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Squirrels spy on birds to figure out when danger is lurking

Published Sep 7th, 2019 2:07PM EDT
squirrel spying
Image: Geoffrey Swaine/Shutterstock

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In the animal kingdom, many creatures develop unique ways of relaying information to their kin, but a new study highlights just how important it can be for certain animals to glean information from the communication of entirely different species. The research, published in PLOS One, reveals that squirrels can sense danger simply by spying on some unwitting feathered friends.

Squirrels, it turns out, are very good at listening to bird chatter, and have a knack for translating those chirps and tweets (or lack thereof) to sense when predators are nearby.

For the study, researchers hunted down grey squirrels and tested their reactions to certain bird noises. Using the threatening call of a hawk to strike fear in the furry mammals, the scientists recorded the changes in their behavior when the cheerful calls of songbirds were played at various intervals.

“We compared vigilance behavior of free-ranging squirrels in the presence of playbacks of bird chatter vs non-masking ambient background noise lacking chatter after priming them with a playback recording of a red-tailed hawk call,” the researchers write. “Squirrels responded to the hawk call playbacks by significantly increasing the proportion of time they spent engaged in vigilance behaviors and the number of times they looked up during otherwise non-vigilance behaviors, indicating that they perceived elevated predation threat prior to the playbacks of chatter or ambient noise.”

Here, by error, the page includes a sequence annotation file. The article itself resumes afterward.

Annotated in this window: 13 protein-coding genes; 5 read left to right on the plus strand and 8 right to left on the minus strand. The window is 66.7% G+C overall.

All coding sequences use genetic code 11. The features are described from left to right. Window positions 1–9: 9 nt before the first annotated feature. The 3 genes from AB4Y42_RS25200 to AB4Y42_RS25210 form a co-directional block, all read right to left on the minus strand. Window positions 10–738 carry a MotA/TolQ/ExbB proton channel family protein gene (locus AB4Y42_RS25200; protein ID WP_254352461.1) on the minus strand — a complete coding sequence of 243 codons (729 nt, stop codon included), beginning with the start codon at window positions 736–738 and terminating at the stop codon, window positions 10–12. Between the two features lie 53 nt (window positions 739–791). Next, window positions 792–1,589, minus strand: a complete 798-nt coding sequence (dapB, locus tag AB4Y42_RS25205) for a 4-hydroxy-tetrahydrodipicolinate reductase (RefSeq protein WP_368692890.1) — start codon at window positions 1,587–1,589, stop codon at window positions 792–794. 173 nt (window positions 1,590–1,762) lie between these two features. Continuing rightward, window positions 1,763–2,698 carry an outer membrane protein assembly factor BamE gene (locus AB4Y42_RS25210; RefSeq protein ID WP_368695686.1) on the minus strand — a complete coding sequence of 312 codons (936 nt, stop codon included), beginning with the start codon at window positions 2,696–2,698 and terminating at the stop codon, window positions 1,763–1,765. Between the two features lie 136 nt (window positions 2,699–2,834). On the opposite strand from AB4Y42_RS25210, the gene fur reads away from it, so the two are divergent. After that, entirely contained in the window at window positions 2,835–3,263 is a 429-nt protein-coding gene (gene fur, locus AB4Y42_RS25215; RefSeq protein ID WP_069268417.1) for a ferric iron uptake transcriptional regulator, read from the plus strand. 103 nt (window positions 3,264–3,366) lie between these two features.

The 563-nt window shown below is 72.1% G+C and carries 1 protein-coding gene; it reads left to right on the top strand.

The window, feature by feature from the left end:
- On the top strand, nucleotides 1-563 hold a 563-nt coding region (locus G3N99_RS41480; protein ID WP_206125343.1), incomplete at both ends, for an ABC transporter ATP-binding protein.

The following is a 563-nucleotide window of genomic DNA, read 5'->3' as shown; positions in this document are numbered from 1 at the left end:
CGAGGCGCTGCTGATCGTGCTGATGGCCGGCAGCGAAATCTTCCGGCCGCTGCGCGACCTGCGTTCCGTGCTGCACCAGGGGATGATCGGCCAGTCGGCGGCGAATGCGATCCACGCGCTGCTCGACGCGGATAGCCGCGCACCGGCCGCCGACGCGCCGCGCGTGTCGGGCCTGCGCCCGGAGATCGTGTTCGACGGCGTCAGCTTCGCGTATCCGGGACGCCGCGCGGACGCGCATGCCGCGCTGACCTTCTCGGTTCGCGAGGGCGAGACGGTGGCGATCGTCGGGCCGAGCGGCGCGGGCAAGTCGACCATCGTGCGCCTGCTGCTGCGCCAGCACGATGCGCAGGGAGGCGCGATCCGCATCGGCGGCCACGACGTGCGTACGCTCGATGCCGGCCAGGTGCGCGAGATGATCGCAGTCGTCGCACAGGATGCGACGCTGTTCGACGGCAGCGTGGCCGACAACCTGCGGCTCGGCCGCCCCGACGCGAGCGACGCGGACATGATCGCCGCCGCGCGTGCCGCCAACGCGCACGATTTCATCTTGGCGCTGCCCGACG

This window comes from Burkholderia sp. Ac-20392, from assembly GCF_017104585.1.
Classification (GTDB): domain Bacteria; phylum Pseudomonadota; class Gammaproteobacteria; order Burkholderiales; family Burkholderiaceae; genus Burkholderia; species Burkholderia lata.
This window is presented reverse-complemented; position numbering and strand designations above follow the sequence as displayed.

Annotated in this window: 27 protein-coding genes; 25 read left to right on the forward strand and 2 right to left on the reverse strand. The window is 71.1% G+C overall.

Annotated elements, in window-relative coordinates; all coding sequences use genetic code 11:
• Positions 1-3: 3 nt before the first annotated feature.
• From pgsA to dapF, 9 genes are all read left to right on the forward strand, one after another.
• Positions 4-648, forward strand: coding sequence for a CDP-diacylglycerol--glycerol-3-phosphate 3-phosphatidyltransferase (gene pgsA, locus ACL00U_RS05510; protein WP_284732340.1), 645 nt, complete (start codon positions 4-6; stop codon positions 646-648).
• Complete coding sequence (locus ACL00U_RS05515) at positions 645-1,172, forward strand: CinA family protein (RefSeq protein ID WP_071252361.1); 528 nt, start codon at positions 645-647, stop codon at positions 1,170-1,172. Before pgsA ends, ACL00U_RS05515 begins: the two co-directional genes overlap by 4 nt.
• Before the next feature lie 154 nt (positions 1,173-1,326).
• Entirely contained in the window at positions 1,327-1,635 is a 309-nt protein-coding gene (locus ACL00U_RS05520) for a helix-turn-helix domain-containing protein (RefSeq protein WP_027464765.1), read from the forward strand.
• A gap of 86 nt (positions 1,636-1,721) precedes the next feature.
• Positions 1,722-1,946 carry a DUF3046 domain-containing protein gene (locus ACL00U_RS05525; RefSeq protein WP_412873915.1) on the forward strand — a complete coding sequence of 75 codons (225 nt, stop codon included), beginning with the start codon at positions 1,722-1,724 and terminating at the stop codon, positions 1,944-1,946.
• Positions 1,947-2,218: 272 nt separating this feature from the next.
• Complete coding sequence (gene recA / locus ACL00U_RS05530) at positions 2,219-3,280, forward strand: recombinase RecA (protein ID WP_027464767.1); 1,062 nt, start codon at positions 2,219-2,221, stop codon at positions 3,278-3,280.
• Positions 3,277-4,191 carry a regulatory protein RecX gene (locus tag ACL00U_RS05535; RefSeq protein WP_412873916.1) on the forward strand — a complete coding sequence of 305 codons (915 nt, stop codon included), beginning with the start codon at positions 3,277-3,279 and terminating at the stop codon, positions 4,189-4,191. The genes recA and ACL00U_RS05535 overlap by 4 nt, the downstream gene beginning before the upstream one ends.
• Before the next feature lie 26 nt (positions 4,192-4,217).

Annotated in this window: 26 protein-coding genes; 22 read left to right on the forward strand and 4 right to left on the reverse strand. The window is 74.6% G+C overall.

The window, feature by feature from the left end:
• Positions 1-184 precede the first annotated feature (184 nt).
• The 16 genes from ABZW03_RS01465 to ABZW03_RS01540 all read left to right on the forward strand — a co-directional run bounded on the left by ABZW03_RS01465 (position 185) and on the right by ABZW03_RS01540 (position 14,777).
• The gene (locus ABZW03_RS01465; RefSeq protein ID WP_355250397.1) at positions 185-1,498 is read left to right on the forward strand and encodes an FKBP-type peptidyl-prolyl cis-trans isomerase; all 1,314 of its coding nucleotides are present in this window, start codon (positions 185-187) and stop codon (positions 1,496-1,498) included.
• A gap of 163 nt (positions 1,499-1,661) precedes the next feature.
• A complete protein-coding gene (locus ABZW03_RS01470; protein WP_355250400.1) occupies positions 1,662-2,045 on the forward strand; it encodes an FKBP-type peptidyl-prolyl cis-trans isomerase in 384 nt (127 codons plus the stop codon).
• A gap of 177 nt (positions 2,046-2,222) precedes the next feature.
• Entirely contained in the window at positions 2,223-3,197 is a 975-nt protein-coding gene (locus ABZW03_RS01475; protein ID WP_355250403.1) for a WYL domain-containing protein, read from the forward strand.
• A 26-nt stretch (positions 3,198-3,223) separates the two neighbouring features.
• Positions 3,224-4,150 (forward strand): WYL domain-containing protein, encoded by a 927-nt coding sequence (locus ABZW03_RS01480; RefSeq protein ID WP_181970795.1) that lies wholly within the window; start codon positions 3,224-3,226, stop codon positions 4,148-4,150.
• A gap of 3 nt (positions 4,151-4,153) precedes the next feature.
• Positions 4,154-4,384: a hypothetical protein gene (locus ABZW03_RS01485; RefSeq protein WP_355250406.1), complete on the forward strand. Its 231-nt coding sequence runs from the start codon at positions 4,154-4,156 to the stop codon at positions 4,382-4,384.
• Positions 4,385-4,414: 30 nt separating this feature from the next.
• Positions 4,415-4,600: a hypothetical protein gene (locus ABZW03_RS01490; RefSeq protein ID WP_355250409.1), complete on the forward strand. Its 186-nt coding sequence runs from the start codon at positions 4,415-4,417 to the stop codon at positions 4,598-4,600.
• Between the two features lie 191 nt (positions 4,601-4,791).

The squirrels, sensing immediate danger from above, were careful in their movements and did their best to avoid making themselves an easy meal. When silence followed the recorded hawk calls, the squirrels remained in that state, but when friendly bird chatter returned the squirrels took it as a sign that the skies were clear of threats.

“We knew that squirrels eavesdropped on the alarm calls of some bird species, but we were excited to find that they also eavesdrop on non-alarm sounds that indicate the birds feel relatively safe,” the scientists say. “Perhaps in some circumstances, cues of safety could be as important as cues of danger.”